The Iranian regime’s military interventions in the region are now an unambiguous reality that nobody inside or outside of Iran can honestly deny. Despite this, however, Supreme Leader Ali Khamenei keeps repeating his tired old claim that Iran did not intervene in Syria and Iraq militarily, with Tehran only having an advisory role in these countries.

Khamenei’s contradictory remarks on this issue in recent years have repeatedly exposed his dishonesty. On one occasion, he was quoted as saying: “If the young men didn’t go to fight in Syria and if they didn’t fight there, the enemy would attack Iran.” On another occasion, he said: “The path to martyrdom, which was closed when the Iran-Iraq war ended, is opened again in Syria and the young men have demanded with urgency to be allowed to go to the front lines in Syria.”

Mahmoud Jaharbaghi, a commander in the Islamic Revolutionary Guard Corps (IRGC) and one of the most senior Iranian military commanders in Syria, recently said in a speech: “The IRGC’s intervention in Syria began even before the emergence of (Daesh) in that country.” He added that Khamenei had ordered Qassem Soleimani, the late Quds Force chief, to go to Syria to “protect Bashar Assad from falling.” These remarks further prove the dishonesty of Khamenei’s claims.

Not only does this acknowledgement prove beyond doubt that Iran has, since the very beginning, played a pivotal role in the Syrian war, but it also refutes the Iranian regime’s assertion since 2011 — designed to mislead regional and global public opinion — that the Damascus regime asked Iran to intervene in Syria.

Among the other evidence proving the Iranian regime’s involvement and military intervention in the Syrian civil war beyond any doubt is Tehran’s own admission that thousands of its military personnel, including officers and soldiers, have died in Syria, as well as thousands more wounded. Many sources suggest that the number of Iranian soldiers killed and wounded in Syria is far higher than the figure announced by Iran’s official sources.

Over the past decade, Iran has spent vast sums of money recruiting terrorist groups to fight alongside its forces in Syria, including the Fatemiyoun Brigade, which is made up of Afghan refugees living in Iran, and the Zainabiyoun Brigade, most of whose members are from Pakistan. Iran’s forces have also established several military bases across the region, shifting weapons and military hardware to Syria, Iraq and Yemen.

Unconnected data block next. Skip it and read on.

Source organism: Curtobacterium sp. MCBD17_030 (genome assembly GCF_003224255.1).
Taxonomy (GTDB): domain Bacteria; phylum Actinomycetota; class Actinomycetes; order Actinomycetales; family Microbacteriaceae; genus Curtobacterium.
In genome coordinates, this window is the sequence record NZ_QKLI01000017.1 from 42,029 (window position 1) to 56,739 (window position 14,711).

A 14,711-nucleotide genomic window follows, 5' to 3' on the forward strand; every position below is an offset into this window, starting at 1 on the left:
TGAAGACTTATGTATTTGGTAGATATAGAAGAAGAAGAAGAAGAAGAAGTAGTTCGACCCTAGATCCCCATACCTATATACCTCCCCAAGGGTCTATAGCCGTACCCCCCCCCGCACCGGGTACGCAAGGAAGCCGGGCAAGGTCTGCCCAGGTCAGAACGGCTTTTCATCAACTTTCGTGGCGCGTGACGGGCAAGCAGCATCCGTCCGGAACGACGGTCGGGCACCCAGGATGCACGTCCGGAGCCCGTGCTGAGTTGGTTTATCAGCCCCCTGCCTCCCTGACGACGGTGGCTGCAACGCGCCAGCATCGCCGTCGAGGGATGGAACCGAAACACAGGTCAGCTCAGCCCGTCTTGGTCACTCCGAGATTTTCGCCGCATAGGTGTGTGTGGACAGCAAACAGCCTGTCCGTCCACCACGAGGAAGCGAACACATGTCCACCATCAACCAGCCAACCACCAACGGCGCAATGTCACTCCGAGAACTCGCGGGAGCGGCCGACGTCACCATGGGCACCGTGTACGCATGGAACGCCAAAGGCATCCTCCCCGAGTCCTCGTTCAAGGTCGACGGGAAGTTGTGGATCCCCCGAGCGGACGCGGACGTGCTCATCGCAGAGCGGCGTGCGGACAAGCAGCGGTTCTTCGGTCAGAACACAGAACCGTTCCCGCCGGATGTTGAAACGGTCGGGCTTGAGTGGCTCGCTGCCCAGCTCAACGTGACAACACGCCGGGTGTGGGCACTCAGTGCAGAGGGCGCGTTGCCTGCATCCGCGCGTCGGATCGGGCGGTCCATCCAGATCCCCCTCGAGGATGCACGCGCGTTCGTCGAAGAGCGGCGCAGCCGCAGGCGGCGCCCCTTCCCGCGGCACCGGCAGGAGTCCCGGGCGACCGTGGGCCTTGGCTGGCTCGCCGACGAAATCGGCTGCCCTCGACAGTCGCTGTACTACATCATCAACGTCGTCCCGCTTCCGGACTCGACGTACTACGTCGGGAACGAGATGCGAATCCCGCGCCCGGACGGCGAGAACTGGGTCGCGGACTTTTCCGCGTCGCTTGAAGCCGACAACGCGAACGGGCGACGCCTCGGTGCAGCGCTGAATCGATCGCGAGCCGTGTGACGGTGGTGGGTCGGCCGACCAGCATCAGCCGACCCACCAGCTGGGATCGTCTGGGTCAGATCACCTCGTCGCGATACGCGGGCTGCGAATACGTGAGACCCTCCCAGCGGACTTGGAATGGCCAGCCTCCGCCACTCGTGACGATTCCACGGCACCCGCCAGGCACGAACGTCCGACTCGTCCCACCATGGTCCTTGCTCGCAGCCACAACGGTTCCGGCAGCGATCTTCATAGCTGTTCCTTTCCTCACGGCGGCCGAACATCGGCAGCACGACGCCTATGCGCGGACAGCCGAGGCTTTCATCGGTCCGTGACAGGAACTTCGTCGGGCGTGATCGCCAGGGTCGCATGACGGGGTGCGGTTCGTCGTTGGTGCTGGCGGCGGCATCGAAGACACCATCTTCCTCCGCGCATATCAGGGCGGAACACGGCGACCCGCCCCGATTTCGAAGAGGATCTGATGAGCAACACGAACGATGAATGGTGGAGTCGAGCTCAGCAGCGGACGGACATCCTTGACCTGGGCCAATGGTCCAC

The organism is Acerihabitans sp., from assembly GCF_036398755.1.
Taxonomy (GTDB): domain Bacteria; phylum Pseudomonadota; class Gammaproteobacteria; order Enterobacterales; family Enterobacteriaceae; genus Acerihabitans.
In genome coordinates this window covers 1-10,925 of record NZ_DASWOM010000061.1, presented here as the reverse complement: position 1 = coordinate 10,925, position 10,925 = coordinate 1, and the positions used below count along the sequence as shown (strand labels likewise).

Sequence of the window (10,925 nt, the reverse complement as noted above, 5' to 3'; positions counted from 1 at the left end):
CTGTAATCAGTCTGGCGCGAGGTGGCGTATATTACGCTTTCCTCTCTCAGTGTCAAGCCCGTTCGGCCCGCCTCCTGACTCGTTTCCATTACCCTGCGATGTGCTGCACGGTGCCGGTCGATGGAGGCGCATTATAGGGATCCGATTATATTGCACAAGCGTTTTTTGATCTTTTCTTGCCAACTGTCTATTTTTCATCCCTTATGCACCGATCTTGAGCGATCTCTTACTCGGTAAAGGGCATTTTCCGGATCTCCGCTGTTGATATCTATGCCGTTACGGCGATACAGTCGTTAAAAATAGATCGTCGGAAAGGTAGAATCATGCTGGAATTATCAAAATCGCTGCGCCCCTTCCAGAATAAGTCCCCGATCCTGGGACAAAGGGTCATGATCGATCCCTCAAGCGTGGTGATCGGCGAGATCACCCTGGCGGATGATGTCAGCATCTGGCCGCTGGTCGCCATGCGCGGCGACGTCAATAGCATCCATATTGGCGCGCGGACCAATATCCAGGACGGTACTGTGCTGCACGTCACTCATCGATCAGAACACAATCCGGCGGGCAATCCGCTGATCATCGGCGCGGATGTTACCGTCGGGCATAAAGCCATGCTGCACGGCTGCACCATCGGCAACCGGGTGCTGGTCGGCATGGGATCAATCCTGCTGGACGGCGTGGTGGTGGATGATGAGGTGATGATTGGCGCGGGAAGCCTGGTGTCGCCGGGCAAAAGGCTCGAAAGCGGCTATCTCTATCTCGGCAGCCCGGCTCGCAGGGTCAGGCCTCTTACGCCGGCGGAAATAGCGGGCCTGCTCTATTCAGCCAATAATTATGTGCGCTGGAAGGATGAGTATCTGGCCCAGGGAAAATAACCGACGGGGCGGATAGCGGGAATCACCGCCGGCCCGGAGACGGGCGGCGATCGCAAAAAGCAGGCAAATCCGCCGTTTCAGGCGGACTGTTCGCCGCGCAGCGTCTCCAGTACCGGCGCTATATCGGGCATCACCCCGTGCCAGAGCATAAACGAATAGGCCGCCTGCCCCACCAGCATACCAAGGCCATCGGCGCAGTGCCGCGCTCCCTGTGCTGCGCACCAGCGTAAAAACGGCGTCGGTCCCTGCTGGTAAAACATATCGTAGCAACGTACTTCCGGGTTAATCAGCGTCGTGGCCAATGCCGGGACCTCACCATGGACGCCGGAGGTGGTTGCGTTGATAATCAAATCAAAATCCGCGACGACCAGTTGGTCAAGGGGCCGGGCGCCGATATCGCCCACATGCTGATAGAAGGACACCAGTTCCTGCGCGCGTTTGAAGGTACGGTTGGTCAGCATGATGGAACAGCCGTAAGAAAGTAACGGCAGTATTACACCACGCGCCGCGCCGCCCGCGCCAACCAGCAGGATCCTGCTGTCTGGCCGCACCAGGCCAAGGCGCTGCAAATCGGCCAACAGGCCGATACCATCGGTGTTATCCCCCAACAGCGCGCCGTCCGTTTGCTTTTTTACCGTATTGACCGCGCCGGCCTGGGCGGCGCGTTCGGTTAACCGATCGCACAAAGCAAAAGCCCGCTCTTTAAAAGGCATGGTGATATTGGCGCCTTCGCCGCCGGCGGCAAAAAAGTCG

Given these facts, it is reasonable to ask some questions, such as: Is it possible that the Iranians killed and wounded in Syria were only “advisers?” What explains Iran’s recruitment of thousands of foreign mercenaries to fight in Syria? Is the unambiguous evidence not sufficient to force the Iranian regime to abandon its feeble claims that no longer convince even its own supporters?

The Iranian regime believes that its influence in Iraq and Syria is important for implementing its national security strategies and expansionist projects across the region. Thus, Tehran’s leadership believes the withdrawal of US forces would enable it to press ahead with its ambition to dominate the region. This is the reason for Khamenei’s periodic insistence that Iran will expel US forces from the Middle East. Despite Iran’s brazen interference in the region’s countries, Khamenei continues to justify the presence of Iranian forces in Iraq and Syria while at the same time calling on the US to pull its troops out of these two countries as quickly as possible, arguing that America cannot be trusted.

These calls by Khamenei might be considered acceptable or ignorable if Khamenei acknowledged and ended Iran’s military interventions in Syria, Iraq and Yemen and halted his expansionist ambitions. However, Khamenei, who has proclaimed himself to be the guardian and military ruler of the region’s countries, seems to have failed to come to grips with the rapidly growing popular discontent and negative sentiments concerning Iran’s recklessness, especially among Iraqis, which transcend sectarian lines and are directed at Tehran’s unwelcome interference.

In 2018, protesters set fire to the Iranian consulate in Basra and, in 2019, the Iranian consulates in both Najaf and Karbala were set ablaze. Last year, Iraqis strongly protested the Iranian supreme leader’s comments when he promised to expel US forces from Iraq and Syria. The Iraqi people are fully aware that Khamenei’s ceaseless incitements to drive US troops out of Iraq and the wider region reflects his desire to remove the only real military impediment to Tehran exclusively controlling Iraq and Syria.

This growing popular grassroots mobilization against Iran in Iraq and Syria is a threat to Khamenei’s expansionist plans and explains his dishonest claims justifying Iran’s presence beyond its borders. The people living in these two countries are well acquainted with Khamenei’s dishonesty and this Iranian spin will no doubt fail and further expose the lies of the Iranian regime.

Source » arabnews